Clearly, I believe that we should have full religious freedom in Saudi Arabia. Let's try and be normal, just like the rest of the world. But we could do it in such a way that we still preserve our cultural heritage. Like Religious Policemen. Obviously we should keep those, otherwise this blog will have no further reason to exist. And Religious Policemen from different religions will introduce some diversity.
Quaker Religious Policemen won't tell you off. They'll just come and stand alongside you, waiting until the spirit moves one of you to say something.
Jewish Religious Policemen will correct you, but they'll start with a joke about their Mother.
Catholic Religious Policemen will be quite tough, especially if it's Sunday Morning and you haven't gone to Mass. They won't let you go until you buy a dozen raffle tickets.
Anglican (Episcopalian) Religious Policemen, on the other hand, will be quite lax. They'll say things like "Hey, if it's cool with you, it's cool with me".
Mormon Religious Policemen will be easily recognized. They will be two young men with dark suits, short haircuts and briefcases. They will tell you off, once they've said what nice children you have.
Asalaamu alaikum, Peace be with you, God Bless you and yours.
I do not guarantee that it is authentic. However its cold, callous, holier-than-thou tone is what I would expect. WARNING It is not for the squeamish. It made me feel nauseous, both for the actions described, and for the terrorists' pious self-satisfaction with what they did, in particular hunting out Christians and Hindus to murder. It is chilling the way that the Devil works, persuading moral imbeciles that they are in fact killing in the name of God.
I would not normally want to give publicity to the scum of the earth, but the way that they condemn themselves out of their own mouth is something that as many as possible should read.
LONDON, England, Jun. 12 (UPI) -- Despite an American killed Saturday and a car found packed with explosives in Saudi Arabia, the government says terrorism has not reach "crisis levels."
That's a relief. I was starting to get worried. Silly old me for panicking. Just another normal day in Riyadh. One drive-by shooting of a westerner, one car bomb towed away. Just like a regular Saturday in Dullsville, Ohio, or in Dulwich, London.
If you look back through the efforts of the Saudi government in tackling terrorism they have destroyed half of the terrorist force
That's good. All the terrorist organizations are registered with his Ministry (so they can get charitable status and tax exemptions), and all been accounted for, that's how we know we're exactly halfway thru destroying them. So now we're on the "Back Nine", back to the Clubhouse for teatime.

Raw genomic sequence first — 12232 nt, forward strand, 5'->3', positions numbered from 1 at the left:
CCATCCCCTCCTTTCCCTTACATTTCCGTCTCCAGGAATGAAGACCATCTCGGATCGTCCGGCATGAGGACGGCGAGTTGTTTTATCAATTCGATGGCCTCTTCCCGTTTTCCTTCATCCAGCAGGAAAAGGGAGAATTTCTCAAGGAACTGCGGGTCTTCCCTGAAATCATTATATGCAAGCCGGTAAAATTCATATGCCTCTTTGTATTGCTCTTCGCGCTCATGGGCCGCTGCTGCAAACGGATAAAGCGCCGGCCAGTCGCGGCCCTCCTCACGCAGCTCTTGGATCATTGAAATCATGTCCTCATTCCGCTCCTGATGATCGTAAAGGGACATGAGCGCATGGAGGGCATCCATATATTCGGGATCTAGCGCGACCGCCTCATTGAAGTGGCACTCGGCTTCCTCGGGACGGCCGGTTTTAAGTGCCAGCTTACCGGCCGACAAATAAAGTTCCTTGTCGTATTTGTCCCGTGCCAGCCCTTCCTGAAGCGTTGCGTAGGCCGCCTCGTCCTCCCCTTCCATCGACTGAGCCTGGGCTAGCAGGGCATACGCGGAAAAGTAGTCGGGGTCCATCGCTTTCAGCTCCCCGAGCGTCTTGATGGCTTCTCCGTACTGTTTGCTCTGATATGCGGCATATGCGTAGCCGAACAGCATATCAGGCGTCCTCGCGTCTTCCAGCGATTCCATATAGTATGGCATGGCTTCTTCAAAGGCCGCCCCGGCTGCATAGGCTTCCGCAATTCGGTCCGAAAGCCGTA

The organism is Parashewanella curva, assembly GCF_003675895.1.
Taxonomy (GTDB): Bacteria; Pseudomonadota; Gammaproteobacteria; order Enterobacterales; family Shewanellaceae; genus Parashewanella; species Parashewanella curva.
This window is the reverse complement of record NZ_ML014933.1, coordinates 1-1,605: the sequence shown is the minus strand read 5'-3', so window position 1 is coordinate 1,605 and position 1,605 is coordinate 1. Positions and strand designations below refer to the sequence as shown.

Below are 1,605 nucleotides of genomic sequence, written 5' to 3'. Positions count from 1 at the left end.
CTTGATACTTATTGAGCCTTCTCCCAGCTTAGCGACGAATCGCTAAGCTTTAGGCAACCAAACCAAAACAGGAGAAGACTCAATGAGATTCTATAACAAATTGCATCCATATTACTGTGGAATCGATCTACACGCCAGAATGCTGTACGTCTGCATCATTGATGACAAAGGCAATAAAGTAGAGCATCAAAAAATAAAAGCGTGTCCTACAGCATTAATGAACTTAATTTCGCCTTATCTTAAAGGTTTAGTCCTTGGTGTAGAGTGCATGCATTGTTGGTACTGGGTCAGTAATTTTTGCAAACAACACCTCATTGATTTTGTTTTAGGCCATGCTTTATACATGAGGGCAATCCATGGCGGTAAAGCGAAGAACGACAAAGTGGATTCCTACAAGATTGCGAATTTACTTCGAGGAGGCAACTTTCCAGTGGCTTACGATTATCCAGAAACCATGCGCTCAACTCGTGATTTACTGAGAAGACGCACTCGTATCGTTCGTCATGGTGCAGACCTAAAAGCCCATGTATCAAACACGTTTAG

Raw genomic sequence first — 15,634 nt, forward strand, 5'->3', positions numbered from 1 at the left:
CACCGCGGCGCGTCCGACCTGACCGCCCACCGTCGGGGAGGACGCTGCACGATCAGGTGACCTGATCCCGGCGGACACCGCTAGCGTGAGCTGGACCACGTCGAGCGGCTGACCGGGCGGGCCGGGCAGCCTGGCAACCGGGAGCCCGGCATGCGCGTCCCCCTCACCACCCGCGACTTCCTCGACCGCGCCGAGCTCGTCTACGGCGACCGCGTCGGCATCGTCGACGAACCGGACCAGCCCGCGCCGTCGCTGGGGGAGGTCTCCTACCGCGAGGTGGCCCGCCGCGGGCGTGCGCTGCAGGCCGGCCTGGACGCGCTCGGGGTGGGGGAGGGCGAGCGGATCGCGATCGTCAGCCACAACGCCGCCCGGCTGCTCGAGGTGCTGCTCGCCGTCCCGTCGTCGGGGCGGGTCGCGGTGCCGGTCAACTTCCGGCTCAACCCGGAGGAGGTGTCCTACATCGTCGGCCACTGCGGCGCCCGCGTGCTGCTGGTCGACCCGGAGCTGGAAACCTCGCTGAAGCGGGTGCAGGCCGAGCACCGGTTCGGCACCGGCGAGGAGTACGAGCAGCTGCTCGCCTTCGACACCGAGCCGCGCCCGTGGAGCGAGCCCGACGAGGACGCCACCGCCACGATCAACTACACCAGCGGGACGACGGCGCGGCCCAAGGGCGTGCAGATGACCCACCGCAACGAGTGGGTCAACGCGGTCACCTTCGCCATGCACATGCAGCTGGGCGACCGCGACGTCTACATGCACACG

The recent attacks by al-Qaida had caused little disruption to the Saudi economy or day-to-day way of life, according to the minister.
His day-to-day life is unchanged - still has a chauffeur-driven limo and a police escort. It's not quite the same for the westerners, though, checking for bombs under their cars every journey, looking round nervously every time they stop at the lights, wondering who's going to try and kill them as they park somewhere.
"Our assessment of the situation is that it is controllable," he said.
My assessment , Minister, is that your drivel is uncontrollable. It flows like a mountain cataract swollen by the snows of Spring. Your sound waves leave your body without being impeded by any thought process. I could have a more intelligent conversation with those two camels in the picture further down. Perhaps you could help raise the Saudi average IQ by emigrating to Afghanistan.
"Fast forward" to 00.33.00 , 33 minutes into the Simon Mayo program.
There is an interview with Prince Turki al Faisal, Saudi Ambassador to UK. Much of it is bland and unaggressive questioning followed by smooth answers. He quotes an opinion poll where Osama Bin Laden only gets 4.7% popularity, not the 50% reported by Al Jazeera and obvious to anyone who lives here.
Anyway, after the interruption for the traffic broadcast and the cricket scores (ahh, cricket, that took me back. If only we played cricket here, I'm sure it would be a different place. There's something about the pace and civilised manners of the game that would do wonders for our national personality. The Pakistani expats play it, on pitches that look like concrete, but they are seriously good, no Saudi team would ever dare take them on, we'd get totally humiliated by them and that would not do at all) and the usual reference to the "booze bombers" (if they want to complain about their treatment by the Saudi Courts, there is a Saudi Court where they can go and complain!) the question of women driving came up.